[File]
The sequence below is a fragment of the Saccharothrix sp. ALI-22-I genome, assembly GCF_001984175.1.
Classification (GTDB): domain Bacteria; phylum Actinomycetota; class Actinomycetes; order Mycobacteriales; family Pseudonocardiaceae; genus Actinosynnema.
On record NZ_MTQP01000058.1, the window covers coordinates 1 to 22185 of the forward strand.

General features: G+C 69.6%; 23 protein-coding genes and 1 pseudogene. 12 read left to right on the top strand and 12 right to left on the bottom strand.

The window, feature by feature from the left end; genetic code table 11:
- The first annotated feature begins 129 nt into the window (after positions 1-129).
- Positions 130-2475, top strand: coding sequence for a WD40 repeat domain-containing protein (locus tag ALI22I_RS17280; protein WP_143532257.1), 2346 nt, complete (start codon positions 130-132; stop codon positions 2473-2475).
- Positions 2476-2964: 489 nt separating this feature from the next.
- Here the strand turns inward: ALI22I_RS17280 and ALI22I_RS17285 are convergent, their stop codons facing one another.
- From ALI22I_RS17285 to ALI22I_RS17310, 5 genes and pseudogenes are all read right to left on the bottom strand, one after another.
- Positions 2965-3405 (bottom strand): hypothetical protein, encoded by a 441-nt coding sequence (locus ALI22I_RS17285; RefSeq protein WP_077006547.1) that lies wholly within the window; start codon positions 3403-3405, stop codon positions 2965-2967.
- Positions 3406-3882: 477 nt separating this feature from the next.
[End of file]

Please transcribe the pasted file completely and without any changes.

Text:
The sequence below is a fragment of the Saccharothrix sp. ALI-22-I genome, assembly GCF_001984175.1.
Classification (GTDB): domain Bacteria; phylum Actinomycetota; class Actinomycetes; order Mycobacteriales; family Pseudonocardiaceae; genus Actinosynnema.
On record NZ_MTQP01000058.1, the window covers coordinates 1 to 22185 of the forward strand.

General features: G+C 69.6%; 23 protein-coding genes and 1 pseudogene. 12 read left to right on the top strand and 12 right to left on the bottom strand.

The window, feature by feature from the left end; genetic code table 11:
- The first annotated feature begins 129 nt into the window (after positions 1-129).
- Positions 130-2475, top strand: coding sequence for a WD40 repeat domain-containing protein (locus tag ALI22I_RS17280; protein WP_143532257.1), 2346 nt, complete (start codon positions 130-132; stop codon positions 2473-2475).
- Positions 2476-2964: 489 nt separating this feature from the next.
- Here the strand turns inward: ALI22I_RS17280 and ALI22I_RS17285 are convergent, their stop codons facing one another.
- From ALI22I_RS17285 to ALI22I_RS17310, 5 genes and pseudogenes are all read right to left on the bottom strand, one after another.
- Positions 2965-3405 (bottom strand): hypothetical protein, encoded by a 441-nt coding sequence (locus ALI22I_RS17285; RefSeq protein WP_077006547.1) that lies wholly within the window; start codon positions 3403-3405, stop codon positions 2965-2967.
- Positions 3406-3882: 477 nt separating this feature from the next.